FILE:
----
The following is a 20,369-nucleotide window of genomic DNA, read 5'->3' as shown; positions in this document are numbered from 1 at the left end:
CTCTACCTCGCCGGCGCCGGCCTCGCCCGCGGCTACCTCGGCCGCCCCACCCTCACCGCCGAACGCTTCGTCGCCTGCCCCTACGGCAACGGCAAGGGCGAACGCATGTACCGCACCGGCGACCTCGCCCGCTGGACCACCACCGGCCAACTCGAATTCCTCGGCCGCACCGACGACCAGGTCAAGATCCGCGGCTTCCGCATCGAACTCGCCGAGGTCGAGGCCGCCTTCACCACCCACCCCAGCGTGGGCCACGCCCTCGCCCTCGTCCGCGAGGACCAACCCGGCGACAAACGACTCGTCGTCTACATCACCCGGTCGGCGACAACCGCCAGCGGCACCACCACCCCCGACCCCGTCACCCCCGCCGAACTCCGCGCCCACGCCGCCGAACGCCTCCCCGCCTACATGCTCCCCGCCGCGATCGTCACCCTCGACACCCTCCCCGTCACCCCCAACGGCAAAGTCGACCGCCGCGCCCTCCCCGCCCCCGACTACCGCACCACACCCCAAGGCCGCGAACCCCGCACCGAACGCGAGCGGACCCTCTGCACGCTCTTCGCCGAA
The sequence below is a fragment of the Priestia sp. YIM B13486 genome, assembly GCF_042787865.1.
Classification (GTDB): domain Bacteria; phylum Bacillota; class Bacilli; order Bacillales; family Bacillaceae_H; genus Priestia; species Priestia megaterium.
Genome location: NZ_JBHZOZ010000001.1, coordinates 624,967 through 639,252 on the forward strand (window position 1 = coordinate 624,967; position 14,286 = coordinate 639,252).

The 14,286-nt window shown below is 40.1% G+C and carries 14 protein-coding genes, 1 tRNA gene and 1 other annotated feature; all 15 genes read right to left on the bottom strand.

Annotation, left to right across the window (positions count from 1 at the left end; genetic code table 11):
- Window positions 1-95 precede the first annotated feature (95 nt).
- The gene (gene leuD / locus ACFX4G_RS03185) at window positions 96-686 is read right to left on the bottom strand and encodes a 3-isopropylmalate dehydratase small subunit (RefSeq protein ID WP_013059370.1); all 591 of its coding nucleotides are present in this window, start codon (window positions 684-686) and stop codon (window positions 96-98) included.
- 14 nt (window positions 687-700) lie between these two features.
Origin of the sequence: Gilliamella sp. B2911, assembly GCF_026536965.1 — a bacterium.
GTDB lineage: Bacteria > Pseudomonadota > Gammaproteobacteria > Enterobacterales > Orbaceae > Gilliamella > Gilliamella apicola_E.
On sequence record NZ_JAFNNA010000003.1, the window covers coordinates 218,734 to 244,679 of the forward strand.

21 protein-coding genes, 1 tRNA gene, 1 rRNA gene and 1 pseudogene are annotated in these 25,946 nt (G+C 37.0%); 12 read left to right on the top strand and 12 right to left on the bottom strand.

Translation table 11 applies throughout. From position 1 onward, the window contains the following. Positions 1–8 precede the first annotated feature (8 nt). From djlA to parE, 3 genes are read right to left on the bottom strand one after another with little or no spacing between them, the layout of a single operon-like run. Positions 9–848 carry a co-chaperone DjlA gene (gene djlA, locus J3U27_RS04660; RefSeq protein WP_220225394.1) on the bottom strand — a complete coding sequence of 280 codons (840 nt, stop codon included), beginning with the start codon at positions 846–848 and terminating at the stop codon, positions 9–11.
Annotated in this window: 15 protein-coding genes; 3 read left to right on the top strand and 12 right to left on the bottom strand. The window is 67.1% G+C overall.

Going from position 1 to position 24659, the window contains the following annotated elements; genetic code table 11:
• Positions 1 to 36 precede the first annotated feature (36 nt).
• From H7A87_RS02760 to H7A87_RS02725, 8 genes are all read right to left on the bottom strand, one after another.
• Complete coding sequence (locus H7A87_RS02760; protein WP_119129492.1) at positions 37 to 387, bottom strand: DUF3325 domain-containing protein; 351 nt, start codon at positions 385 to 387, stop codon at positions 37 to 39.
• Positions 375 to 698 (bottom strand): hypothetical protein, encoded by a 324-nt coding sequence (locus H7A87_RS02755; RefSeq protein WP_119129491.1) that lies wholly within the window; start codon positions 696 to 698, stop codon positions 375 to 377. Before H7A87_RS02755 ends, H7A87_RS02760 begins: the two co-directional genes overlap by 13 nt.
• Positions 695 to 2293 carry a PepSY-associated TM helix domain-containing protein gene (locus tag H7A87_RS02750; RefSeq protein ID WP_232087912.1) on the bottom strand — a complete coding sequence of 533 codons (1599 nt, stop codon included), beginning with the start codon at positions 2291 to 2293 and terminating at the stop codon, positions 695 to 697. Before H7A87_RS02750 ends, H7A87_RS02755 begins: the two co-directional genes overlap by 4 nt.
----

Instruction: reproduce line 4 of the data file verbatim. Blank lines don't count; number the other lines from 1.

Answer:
Classification (GTDB): domain Bacteria; phylum Bacillota; class Bacilli; order Bacillales; family Bacillaceae_H; genus Priestia; species Priestia megaterium.